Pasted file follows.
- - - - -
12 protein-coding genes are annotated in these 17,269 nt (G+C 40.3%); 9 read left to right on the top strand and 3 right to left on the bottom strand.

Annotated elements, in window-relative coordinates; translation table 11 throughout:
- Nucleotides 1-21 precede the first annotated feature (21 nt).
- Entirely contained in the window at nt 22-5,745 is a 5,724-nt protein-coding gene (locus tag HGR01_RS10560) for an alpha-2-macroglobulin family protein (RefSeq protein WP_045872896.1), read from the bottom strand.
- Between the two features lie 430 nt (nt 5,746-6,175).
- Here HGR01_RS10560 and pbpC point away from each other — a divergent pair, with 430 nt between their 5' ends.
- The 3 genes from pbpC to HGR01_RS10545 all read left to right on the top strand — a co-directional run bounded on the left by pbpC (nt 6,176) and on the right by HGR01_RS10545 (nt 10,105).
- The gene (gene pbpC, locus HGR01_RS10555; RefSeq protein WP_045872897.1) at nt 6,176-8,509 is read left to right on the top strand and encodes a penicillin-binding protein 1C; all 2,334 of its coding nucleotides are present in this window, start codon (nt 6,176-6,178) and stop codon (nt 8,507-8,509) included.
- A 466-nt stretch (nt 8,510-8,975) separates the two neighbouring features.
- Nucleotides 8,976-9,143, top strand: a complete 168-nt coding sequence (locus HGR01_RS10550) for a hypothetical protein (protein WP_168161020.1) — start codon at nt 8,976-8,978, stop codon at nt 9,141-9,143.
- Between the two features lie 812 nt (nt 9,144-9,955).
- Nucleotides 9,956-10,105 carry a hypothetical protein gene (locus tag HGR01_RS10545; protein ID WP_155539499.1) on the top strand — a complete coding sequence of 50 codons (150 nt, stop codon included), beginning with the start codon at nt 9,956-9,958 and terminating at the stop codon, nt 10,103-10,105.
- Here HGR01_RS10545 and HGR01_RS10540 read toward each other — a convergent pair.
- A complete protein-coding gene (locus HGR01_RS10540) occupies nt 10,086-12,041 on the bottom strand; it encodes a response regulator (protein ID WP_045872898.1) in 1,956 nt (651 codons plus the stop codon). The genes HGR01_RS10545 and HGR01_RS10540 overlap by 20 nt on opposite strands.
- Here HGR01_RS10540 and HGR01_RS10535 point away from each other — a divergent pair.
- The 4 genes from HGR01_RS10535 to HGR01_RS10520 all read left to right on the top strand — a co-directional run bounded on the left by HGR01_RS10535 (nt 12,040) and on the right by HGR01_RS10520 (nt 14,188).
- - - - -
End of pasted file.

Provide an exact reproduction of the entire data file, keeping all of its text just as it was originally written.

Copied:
12 protein-coding genes are annotated in these 17,269 nt (G+C 40.3%); 9 read left to right on the top strand and 3 right to left on the bottom strand.

Annotated elements, in window-relative coordinates; translation table 11 throughout:
- Nucleotides 1-21 precede the first annotated feature (21 nt).
- Entirely contained in the window at nt 22-5,745 is a 5,724-nt protein-coding gene (locus tag HGR01_RS10560) for an alpha-2-macroglobulin family protein (RefSeq protein WP_045872896.1), read from the bottom strand.
- Between the two features lie 430 nt (nt 5,746-6,175).
- Here HGR01_RS10560 and pbpC point away from each other — a divergent pair, with 430 nt between their 5' ends.
- The 3 genes from pbpC to HGR01_RS10545 all read left to right on the top strand — a co-directional run bounded on the left by pbpC (nt 6,176) and on the right by HGR01_RS10545 (nt 10,105).
- The gene (gene pbpC, locus HGR01_RS10555; RefSeq protein WP_045872897.1) at nt 6,176-8,509 is read left to right on the top strand and encodes a penicillin-binding protein 1C; all 2,334 of its coding nucleotides are present in this window, start codon (nt 6,176-6,178) and stop codon (nt 8,507-8,509) included.
- A 466-nt stretch (nt 8,510-8,975) separates the two neighbouring features.
- Nucleotides 8,976-9,143, top strand: a complete 168-nt coding sequence (locus HGR01_RS10550) for a hypothetical protein (protein WP_168161020.1) — start codon at nt 8,976-8,978, stop codon at nt 9,141-9,143.
- Between the two features lie 812 nt (nt 9,144-9,955).
- Nucleotides 9,956-10,105 carry a hypothetical protein gene (locus tag HGR01_RS10545; protein ID WP_155539499.1) on the top strand — a complete coding sequence of 50 codons (150 nt, stop codon included), beginning with the start codon at nt 9,956-9,958 and terminating at the stop codon, nt 10,103-10,105.
- Here HGR01_RS10545 and HGR01_RS10540 read toward each other — a convergent pair.
- A complete protein-coding gene (locus HGR01_RS10540) occupies nt 10,086-12,041 on the bottom strand; it encodes a response regulator (protein ID WP_045872898.1) in 1,956 nt (651 codons plus the stop codon). The genes HGR01_RS10545 and HGR01_RS10540 overlap by 20 nt on opposite strands.
- Here HGR01_RS10540 and HGR01_RS10535 point away from each other — a divergent pair.
- The 4 genes from HGR01_RS10535 to HGR01_RS10520 all read left to right on the top strand — a co-directional run bounded on the left by HGR01_RS10535 (nt 12,040) and on the right by HGR01_RS10520 (nt 14,188).